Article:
Yet he preserved an nearly impenetrable personal privacy. Just what he felt, or believed, or hoped, loved or hated is virtually impossible to say with any degree of certainty. That leaves only two sources out of which biography can be constructed — what he did and what he wrote. What he did — his career — is easily ascertained and well known — but in recounting his life and times, for the most part we have to be content with his times.

We learn a lot about Kirkcaldy at the time Smith was born, Glasgow, both city and university, when he was a student, Oxford during the period he spent there, Edinburgh and Glasgow during his years as a professor, continental Europe during his employment as a tutor to the young Duke of Buccleuch, and Edinburgh again in his latter years.

Since everyone must to some extent be influenced by the social circumstances in which they live, we can say something about Smith by implication. But it is all highly conjectural. This is no criticism of Phillipson. There simply is nothing else to do, and his social histories of these places are full of interest.

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Still, the book is subtitled an enlightened life. If we turn to what Smith thought, rather than his personal commitments, there is more promising material.

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Even here, though, a significant amount of conjecture is required. It is highly plausible to suppose that these lectures established his reputation as an effective lecturer and thinker of substance since at the end of this period he was appointed to the Chair of Logic at Glasgow, and soon thereafter translated to the Chair of Moral Philosophy, a position that his teacher Hutcheson had filled with such distinction.

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But what of the lectures that led to these professorial appointments? We have no text, or even notice of them, so that it is impossible to say where they were held, who attended them, or how they were received. The Glasgow lectures referred to here were never published. This has given them a certain authority.

One might nevertheless hesitate to accord them truly canonical status, because Smith was so particular about what he published, and so careful about whether he had successfully articulated the views he meant to advance. Smith did publish a paper in on the origins of language. This paper seems largely to replicate the third of these lectures, and it provides Phillipson with more grounds for speculation about the Edinburgh lectures.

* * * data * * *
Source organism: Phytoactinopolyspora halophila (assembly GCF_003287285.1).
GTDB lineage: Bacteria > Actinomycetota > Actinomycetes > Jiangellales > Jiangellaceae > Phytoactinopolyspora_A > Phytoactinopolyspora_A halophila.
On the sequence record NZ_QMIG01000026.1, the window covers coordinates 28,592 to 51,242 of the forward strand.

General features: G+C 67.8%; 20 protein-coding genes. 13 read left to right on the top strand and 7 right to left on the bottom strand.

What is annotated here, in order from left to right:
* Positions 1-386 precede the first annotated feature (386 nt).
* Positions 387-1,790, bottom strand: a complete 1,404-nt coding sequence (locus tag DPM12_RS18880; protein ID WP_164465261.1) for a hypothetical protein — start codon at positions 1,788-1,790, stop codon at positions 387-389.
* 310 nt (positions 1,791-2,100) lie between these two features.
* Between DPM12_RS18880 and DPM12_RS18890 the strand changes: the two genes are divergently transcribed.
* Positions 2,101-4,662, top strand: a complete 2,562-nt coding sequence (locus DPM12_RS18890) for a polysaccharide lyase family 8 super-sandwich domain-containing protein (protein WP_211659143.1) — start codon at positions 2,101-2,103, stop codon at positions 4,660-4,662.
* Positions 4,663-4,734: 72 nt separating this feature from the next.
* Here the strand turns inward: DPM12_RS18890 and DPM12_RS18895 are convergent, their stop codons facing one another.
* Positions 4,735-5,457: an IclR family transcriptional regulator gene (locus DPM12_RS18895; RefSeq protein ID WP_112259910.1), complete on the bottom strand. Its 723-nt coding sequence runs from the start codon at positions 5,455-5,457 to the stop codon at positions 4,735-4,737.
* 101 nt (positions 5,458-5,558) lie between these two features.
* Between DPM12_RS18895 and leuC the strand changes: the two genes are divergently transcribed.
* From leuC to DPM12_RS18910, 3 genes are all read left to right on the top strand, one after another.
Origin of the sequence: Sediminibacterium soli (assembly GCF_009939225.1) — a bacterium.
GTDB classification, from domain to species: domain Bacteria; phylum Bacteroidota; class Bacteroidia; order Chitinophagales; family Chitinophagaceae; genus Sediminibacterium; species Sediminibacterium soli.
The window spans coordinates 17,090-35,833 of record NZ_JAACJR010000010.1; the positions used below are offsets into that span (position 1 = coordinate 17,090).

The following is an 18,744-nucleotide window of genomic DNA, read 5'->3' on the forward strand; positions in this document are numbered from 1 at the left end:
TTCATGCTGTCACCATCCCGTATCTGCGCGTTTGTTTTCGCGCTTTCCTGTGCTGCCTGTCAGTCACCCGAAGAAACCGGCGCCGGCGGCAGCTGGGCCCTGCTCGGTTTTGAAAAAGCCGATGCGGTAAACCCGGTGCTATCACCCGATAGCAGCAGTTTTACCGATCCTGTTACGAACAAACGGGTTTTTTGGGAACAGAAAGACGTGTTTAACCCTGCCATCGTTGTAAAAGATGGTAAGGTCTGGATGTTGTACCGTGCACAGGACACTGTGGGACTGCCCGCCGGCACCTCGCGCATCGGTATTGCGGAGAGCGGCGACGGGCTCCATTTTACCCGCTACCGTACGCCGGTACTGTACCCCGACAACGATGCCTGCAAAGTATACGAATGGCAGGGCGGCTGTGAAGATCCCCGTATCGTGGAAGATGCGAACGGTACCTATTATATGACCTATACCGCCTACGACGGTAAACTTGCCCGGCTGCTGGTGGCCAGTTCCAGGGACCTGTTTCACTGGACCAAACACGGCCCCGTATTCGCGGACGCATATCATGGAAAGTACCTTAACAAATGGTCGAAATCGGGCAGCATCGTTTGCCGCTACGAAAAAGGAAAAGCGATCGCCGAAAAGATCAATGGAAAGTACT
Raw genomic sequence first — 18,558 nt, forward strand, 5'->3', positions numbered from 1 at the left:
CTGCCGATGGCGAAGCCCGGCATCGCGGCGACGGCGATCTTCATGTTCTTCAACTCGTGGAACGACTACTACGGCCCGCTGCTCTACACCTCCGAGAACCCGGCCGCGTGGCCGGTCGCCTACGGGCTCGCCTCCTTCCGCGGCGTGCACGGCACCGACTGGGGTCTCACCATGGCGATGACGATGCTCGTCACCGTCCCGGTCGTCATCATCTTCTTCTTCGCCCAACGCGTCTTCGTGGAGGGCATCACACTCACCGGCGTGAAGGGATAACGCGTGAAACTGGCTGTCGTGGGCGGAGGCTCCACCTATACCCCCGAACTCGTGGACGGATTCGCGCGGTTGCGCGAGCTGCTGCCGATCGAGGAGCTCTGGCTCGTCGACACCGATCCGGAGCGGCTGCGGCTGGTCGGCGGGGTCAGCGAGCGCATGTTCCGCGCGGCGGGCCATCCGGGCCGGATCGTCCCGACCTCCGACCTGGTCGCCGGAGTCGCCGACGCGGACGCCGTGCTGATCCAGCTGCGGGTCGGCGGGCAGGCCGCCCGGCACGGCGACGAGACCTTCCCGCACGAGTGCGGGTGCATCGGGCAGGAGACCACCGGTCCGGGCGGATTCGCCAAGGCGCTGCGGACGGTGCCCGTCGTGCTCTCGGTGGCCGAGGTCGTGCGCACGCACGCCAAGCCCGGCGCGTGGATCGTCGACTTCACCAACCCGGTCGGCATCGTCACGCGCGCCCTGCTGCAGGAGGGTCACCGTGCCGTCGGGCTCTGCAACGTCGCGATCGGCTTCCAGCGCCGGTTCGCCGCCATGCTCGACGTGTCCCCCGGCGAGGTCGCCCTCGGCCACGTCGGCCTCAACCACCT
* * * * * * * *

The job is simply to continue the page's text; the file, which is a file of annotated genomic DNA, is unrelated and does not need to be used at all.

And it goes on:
Both made their mark in their day, and have continued to do so, and the revised editions on which Smith himself worked, enable us to chart changes and developments in his thought, though the later editions of WN are not of any great consequence in this regard. Taken together, these works, from the time of their publication, have provided philosophers and others with a rich resource for scholarly debate and discussion, about both their relative merits and their relationship. On this view of the matter, Smith moved from the study of philosophy to the study of economics, the latter being a highly innovative spin-off from the former.

Smith devoted Book IV [of WN] to exploding this new superstition and attacking the merchants and theories who propagated it with the same vehemence that Voltaire and Hume had attacked priestcraft. His evident deep admiration for Hume, and his own antipathy to religion perhaps, distorts his interpretation.


No doubt people in times past and present exhibit an irrationally reverential attitude to money, especially in the form of gold, but mercantilism is more than a mere fetish. It is a recurrently plausible belief about the relation between wealth accumulation and commercial prosperity, with important implications for attitudes to international competition. It was not superstition that led merchants to seek and rulers to grant monopolies.